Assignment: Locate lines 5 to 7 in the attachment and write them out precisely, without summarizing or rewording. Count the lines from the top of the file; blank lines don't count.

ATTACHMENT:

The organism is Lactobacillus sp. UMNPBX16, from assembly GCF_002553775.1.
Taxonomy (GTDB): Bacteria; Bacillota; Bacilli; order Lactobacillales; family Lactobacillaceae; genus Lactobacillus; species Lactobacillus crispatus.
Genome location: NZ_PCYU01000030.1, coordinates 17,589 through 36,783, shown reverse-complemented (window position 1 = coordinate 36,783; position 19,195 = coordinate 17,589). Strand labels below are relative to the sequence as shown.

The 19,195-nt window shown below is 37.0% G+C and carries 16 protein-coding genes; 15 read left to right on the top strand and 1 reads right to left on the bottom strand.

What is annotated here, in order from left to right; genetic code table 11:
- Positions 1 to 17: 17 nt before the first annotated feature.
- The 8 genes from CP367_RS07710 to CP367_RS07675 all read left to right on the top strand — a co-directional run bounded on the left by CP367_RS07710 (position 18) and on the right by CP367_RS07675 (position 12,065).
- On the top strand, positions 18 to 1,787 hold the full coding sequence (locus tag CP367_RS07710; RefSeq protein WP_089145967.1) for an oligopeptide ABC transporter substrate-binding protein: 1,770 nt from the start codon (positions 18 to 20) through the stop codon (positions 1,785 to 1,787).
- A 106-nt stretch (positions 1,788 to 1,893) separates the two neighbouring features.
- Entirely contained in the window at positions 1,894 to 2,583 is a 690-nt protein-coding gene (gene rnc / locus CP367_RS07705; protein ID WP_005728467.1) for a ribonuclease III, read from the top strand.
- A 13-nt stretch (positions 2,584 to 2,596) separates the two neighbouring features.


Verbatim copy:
What is annotated here, in order from left to right; genetic code table 11:
- Positions 1 to 17: 17 nt before the first annotated feature.
- The 8 genes from CP367_RS07710 to CP367_RS07675 all read left to right on the top strand — a co-directional run bounded on the left by CP367_RS07710 (position 18) and on the right by CP367_RS07675 (position 12,065).